Finding the Ideal Moment to Say "Ciao Bella Italia"
Your kids will love Italy as much as you do, but their priorities might be different. You think Michelangelo. They think gelato. You think the Vatican. They think pizza, blue waves and white sand beaches. But everyone will agree that Italy is a magical place.
Some would say that anytime is the right time to visit Italy. Although fans of Italian art, culture and food can sympathize with that viewpoint, you'll want to take the time to figure out the ideal time to take the big trip. Consider crowds, weather and budget issues, as well.
Far From the Maddening Crowd
You might think about taking a family vacation to Italy in July or August, since that's when the kids are on summer vacation. But everyone else's children—as well as college kids and school teachers—are also out of school during the summer months. This means the air flights will be packed, lines will be long and prices will be sky high.
Kids like to play with other kids, but nobody likes to fight for a place on the beach or miss a gondola ride in Venice because too many people are waiting. It's far better for your family to avoid the big crush of July and August crowds, even if it means missing a few weeks of school. Remember, they'll learn more about art, history and geography from Italy's wealth of museums than in any school textbooks.
Roasting in Italian Summers
If you are heading to Italy, especially Rome or cities in southern Italy, note that the summer sun could give your entire family a meltdown. June is hot, but July and August are hotter. Temperatures in Florence average 88 degrees F in July, while temperatures in summer in Rome can reach as high as 113 degrees F. Often, there's no breeze, and humidity can be high.
If you are a "when-in-Rome" type of traveler, you'll want to note that everyone who can leaves the city and goes on vacation in August. Many hotels, restaurants and shops close for the month, as well. This is also true og northern cities like Florence.
You'll particularly want to stay away from Italy during August if your kids are little. Nothing saps joy from a vacation like little children with a bad sunburn. Your better bets for a trip are spring or autumn. Traveling in April to June or mid-September to October buys you moderate temperatures as well as moderate prices. You'll also find that the landscapes are rich and colorful and the crowds reduced.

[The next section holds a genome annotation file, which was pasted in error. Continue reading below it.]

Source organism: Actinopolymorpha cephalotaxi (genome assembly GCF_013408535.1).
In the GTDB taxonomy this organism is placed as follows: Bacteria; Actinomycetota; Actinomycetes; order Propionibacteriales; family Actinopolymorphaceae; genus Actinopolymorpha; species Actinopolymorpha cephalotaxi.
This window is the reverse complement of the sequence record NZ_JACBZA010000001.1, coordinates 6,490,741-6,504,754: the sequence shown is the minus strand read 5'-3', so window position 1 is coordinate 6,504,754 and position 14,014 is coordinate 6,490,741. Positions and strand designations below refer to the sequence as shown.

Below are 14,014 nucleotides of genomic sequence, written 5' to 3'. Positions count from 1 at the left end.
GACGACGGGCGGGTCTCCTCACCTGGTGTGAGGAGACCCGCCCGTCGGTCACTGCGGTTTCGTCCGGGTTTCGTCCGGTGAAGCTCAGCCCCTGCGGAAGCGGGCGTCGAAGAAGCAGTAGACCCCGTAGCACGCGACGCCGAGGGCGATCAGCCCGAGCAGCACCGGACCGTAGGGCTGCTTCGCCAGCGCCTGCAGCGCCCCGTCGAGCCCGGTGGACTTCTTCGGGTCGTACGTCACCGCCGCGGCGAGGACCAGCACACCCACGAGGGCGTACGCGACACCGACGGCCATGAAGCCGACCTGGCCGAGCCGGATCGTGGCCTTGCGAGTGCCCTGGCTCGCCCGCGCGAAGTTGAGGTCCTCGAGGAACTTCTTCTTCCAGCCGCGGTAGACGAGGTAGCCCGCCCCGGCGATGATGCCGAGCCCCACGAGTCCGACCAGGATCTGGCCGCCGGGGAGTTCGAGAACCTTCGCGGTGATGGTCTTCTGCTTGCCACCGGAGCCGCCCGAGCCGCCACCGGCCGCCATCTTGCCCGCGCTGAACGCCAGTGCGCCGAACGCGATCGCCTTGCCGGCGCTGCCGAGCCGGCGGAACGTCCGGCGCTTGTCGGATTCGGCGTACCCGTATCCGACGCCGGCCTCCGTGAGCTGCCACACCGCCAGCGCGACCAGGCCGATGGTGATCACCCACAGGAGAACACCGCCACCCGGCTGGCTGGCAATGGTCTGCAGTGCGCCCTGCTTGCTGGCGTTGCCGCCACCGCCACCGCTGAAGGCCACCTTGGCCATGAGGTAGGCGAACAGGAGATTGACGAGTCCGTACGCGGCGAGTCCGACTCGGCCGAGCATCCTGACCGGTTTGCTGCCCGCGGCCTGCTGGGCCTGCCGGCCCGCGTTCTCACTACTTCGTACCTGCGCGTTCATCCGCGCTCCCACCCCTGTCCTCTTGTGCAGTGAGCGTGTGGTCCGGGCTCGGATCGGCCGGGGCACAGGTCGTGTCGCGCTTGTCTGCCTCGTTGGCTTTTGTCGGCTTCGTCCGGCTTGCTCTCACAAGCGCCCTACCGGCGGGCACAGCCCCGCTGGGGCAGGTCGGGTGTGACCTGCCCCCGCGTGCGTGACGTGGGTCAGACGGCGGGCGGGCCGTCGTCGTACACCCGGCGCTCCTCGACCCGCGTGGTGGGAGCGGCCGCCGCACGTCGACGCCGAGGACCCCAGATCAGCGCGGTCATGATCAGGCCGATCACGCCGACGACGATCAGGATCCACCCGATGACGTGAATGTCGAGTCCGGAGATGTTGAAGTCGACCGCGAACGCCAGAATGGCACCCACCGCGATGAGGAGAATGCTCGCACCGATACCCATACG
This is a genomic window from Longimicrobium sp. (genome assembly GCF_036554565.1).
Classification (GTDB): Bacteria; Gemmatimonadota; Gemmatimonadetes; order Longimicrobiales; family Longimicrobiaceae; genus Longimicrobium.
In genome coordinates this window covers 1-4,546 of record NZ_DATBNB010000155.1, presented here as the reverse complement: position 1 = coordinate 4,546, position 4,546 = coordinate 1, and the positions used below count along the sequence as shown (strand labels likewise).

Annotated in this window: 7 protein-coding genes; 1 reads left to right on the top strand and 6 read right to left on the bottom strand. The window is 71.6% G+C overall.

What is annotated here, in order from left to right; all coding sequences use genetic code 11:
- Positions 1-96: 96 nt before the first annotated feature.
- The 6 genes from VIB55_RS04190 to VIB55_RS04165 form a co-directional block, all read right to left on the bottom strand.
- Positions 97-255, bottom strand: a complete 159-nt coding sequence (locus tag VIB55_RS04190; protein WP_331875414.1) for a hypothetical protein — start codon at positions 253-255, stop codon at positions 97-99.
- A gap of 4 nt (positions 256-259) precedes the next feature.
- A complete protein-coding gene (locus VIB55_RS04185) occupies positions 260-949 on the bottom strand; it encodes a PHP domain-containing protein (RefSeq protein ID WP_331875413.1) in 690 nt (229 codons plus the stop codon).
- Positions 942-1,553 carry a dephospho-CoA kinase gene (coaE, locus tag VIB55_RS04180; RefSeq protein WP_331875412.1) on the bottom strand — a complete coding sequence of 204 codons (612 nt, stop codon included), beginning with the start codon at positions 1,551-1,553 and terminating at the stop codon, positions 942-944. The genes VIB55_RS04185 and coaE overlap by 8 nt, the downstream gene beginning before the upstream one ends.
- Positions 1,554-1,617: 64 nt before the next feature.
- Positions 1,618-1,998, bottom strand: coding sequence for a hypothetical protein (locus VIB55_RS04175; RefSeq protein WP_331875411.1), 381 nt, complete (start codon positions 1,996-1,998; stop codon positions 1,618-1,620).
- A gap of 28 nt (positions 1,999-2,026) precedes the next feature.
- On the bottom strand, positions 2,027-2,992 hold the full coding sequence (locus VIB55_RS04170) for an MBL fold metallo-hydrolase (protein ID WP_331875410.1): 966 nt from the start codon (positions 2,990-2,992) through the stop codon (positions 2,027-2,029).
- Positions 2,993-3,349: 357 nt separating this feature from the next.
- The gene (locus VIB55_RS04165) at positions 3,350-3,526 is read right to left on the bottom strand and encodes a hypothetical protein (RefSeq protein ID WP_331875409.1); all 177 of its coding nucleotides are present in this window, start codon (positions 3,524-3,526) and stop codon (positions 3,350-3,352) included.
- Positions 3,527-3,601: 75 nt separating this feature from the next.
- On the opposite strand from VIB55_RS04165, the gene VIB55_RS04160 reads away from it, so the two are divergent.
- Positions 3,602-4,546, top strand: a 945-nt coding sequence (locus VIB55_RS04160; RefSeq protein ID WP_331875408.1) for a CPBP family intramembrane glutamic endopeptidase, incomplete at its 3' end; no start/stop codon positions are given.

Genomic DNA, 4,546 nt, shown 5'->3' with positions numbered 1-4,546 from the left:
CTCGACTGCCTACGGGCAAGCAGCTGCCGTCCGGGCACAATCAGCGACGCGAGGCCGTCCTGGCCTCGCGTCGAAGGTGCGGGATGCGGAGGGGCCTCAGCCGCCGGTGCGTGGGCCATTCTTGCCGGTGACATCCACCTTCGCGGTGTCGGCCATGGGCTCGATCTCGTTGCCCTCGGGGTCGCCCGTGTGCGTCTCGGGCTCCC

Timing Is Everything
One idea for timing your Italian vacation is to plan it to coordinate with one Italy's lively kid-appealing festivals. Your children might delight in the costumes and party atmosphere of Carnival in Venice. Or how about Easter in Florence for Scoppio del Carro, when a cartload of fireworks is exploded in front of the cathedral in Piazza del Duomo.
Christmas in Italy will delight your kids, as well. It's not a single day, but a whole season, celebrated from early December until Epiphany, the 6th of January. See the decorated houses and visit the festive Christmas markets. Many towns in Italy have traditional Christmas markets with sweets, gifts and special foods, especially in the northern Alto Adige region. In the Abruzzi region, it's a local tradition that zampognari—bagpipers—come into the towns in December and play for the people.
From Alaska to California, from France's Basque Country to Mexico's Pacific Coast, Teo Spengler has dug the soil, planted seeds and helped trees, flowers and veggies thrive. World traveler, professional writer and consummate gardener, Spengler earned a BA from U.C. Santa Cruz, a law degree from Berkeley's Boalt Hall, and an MA and MFA from San Francisco State. She currently divides her life between San Francisco and southwestern France.